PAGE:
The Motegi circuit doesn’t help, the track consisting of a lot of straights with short and tight corners connecting them. The bike spends a lot of time under either hard braking or hard acceleration, and it is the acceleration which is causing Stoner problems. Sepang should be better, and Phillip Island better still, but coming back so early is tougher than Stoner thought.

The question is whether Dani Pedrosa will even need any help. The Spaniard ended the day under the race lap record and on top of the timesheets, though his advantage over Jorge Lorenzo was small. Pedrosa had little to say after practice, usually a sign that things are going well. He had tried both the harder and the softer of the two compounds, and was pleased with the grip of the new asphalt of the resurfaced track.

Pedrosa is in the groove, hitting his stride in the second half of the season and is looking like the man to beat. If it hadn’t been for the mishap in Misano, he would be looking very much like a potential champion, but the points he lost in Italy have left him with a hill to climb.

The man in second place is satisfied as well. Jorge Lorenzo understands that the Hondas have an advantage at Motegi, but, as he pointed out, “Our bike is very good as well.” The factory Yamaha man got off to a good start, with a small tweak to the electronics giving him an extra boost of speed. Lorenzo was happy on both hard and soft tires, a little faster on the hard rear, but he believes the soft will be the tire for the race. The 2010 champion is confident: “I think we can fight for the victory here.”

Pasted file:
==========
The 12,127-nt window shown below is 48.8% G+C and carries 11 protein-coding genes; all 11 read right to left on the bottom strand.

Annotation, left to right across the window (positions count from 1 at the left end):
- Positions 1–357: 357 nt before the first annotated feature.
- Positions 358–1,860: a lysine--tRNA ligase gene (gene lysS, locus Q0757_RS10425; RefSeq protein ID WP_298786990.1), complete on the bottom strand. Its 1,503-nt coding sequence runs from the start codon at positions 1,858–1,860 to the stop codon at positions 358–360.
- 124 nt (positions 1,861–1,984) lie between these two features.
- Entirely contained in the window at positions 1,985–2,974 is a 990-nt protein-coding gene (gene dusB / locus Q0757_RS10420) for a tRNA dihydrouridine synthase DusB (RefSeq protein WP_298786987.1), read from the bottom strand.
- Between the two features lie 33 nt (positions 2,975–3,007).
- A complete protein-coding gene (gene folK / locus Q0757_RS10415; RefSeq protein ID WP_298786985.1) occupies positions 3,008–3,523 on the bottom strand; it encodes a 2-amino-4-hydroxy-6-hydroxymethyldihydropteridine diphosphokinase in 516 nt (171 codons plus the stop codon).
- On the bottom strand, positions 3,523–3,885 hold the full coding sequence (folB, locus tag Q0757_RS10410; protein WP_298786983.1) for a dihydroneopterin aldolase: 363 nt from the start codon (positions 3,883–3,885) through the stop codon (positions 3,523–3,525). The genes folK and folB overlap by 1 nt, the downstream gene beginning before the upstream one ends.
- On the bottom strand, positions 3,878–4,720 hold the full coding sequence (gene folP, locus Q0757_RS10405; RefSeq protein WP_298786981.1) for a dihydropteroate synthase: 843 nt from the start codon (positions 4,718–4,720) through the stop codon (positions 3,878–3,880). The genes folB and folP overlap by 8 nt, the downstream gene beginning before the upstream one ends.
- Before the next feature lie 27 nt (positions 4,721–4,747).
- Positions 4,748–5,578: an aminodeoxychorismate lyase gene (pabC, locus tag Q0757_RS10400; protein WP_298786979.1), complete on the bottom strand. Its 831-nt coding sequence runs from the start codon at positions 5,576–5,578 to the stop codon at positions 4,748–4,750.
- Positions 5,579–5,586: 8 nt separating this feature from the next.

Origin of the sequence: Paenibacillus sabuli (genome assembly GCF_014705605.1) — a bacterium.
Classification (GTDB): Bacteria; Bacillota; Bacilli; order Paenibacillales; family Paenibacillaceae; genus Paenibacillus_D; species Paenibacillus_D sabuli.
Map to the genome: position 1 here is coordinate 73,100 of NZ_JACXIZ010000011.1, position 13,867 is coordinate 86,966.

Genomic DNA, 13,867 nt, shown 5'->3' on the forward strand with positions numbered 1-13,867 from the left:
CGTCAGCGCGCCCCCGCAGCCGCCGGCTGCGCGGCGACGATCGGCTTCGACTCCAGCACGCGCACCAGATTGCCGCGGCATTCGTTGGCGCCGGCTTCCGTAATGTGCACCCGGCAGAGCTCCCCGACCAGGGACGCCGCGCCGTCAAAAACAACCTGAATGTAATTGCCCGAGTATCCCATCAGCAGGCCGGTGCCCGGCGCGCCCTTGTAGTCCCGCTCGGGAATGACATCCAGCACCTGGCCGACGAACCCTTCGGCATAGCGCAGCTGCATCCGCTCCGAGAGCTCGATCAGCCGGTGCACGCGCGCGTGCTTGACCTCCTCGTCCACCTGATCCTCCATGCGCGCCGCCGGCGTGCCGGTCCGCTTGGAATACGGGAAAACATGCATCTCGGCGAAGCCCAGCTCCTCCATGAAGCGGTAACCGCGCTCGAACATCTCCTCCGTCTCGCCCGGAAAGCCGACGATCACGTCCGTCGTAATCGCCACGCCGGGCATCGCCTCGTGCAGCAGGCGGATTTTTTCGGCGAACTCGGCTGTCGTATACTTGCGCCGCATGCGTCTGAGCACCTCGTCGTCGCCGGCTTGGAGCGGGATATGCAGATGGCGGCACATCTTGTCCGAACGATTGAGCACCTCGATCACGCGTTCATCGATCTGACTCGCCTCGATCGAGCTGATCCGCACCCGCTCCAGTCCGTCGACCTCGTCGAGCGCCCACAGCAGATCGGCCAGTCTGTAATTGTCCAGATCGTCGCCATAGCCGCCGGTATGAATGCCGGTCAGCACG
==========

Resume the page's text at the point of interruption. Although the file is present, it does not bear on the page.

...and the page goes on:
His teammate Ben Spies agrees that the hard will not be the race tire, as he spent the entire day testing that hypothesis. So much time, in fact, that he missed out on the opportunity to try the soft, ending up well down the order in 6th and eight tenths off the pace. The soft tire should be good for a few tenths, however, and on Saturday, the Texan should find himself much closer to the action.

While Spies is down in 6th, the other fast Yamaha is that of Andrea Dovizioso, who has once again excelled at a track where he always goes well. Dovizioso has the pace to match Pedrosa and Lorenzo, he told, but not over the full distance of the race. The good news is that they have just two or three problems to fix, and if they can do that, the Italian believes he has a shot at mixing it up all race.